Xinmin Liu
Dr. Liu received his Ph.D. in Comparative Literature from Yale in 1997 and has since taught courses on Chinese language, literature and culture at Trinity, Wesleyan, Yale and the University of Pittsburgh. His teaching and research are chiefly cross-cultural and interdisciplinary, dealing with subjects of ethical, aesthetic and environmental importance. Author of many published journal articles, he has given numerous lectures at academic and professional meetings, and his book on themes intersecting personal growth, education and ethnic and cultural identities of modern China is under contract with Brill. He has lately undertaken ecocritical studies of literature, art and culture in the context of the global development. His recent publications have focused on the dynamic process interfacing the human subject with local communal living and biophysical environs environs. He is now teaching Chinese literature, culture and films at WSU. 

Francisco Manzo-Robledo

Dr. Manzo-Robledo is a Professor of Spanish whose research interests include Spanish Latin American literature, cinema and culture. He holds a Ph.D. in Latin American Literature from Arizona State University (1997) and a Ph.D. in Civil Engineering Structures from Washington State University (1980). He has presented at numerous conferences and published essays on diverse literature texts from Latin America and Spain; cinema from Latin America. His published works include a short novel, a collection of short stories, Homophobic Discourses in Mexican Literature, Colonial Discourses, From Spanish Romance to Mexican Corridos, Hernán Cortés and his (second) Trial of Residency (English and Spanish version), The 1692 pulque Tumult in Mexico City, and Translation: Albert Einstein’s life. At present, he is writing a book about the Pecado Nefando in colonial Latin America.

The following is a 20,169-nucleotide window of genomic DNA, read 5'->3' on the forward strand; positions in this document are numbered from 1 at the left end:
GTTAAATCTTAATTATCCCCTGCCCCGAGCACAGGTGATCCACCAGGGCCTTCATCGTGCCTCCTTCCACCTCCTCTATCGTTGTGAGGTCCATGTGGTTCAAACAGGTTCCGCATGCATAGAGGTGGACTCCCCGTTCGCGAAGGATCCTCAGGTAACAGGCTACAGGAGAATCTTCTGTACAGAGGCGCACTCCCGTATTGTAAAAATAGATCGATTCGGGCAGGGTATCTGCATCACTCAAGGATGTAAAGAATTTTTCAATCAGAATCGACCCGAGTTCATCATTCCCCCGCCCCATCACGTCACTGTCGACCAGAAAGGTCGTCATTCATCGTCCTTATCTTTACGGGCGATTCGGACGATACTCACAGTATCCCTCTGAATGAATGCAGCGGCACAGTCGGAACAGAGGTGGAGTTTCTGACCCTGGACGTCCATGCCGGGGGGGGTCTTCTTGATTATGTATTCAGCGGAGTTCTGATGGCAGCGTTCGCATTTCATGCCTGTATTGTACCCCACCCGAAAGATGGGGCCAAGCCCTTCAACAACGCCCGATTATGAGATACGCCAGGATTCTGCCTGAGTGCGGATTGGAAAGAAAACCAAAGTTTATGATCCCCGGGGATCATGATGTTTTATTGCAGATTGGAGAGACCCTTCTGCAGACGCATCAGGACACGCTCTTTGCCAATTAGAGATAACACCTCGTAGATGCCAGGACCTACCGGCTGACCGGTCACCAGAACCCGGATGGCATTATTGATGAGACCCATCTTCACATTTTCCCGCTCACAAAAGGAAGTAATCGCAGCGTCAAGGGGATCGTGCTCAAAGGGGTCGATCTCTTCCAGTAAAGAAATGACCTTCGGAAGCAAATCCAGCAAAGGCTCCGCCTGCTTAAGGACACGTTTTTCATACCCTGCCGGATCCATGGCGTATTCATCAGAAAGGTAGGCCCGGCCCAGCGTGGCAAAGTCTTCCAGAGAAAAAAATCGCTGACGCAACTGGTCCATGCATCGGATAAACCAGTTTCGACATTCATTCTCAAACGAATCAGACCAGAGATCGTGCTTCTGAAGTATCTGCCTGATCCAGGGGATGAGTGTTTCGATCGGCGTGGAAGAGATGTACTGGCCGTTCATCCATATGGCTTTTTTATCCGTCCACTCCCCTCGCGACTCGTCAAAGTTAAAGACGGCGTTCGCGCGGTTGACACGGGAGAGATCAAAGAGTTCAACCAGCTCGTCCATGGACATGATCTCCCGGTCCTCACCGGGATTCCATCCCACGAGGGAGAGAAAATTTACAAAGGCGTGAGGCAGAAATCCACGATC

Vilma Navarro-Daniels

Dr. Navarro-Daniels is an Associate Professor of Spanish. Her research interests bridge the different fields she holds a degree in: Literature and Film Studies, Social Sciences, Philosophy, and Pedagogy. Her scholarly work focuses on the relationship between political, social, cultural, and economic transformations and their literary and cinematic representations. She has published on Peninsular Spanish novel, short fiction, film, and theater, as well as on Latin American film and popular culture related genres such as TV series and comics. Her approach to literature, film, and other cultural products includes theories about gender, ethnicity, human rights, religion, dictatorship, transition to democracy, late capitalism, and genres, among others.

Ana María Rodríguez-Vivaldi
Dr. Rodriguez-Vivaldi is an Associate Professor of Spanish and Associate Dean of Student Affairs and Global Education for the College of Arts and Sciences.  She earned her Ph.D. at the University of Massachusetts in 1989. Her research interests include Contemporary Latin American Literature, Film and Culture; and Spanish Film and Culture. She has published and lectured internationally on film and literature, theater, and hybrid genre topics. Dr. Rodriguez-Vivaldi received the College of Arts and Sciences Outstanding Service in International Activities Award in 2017.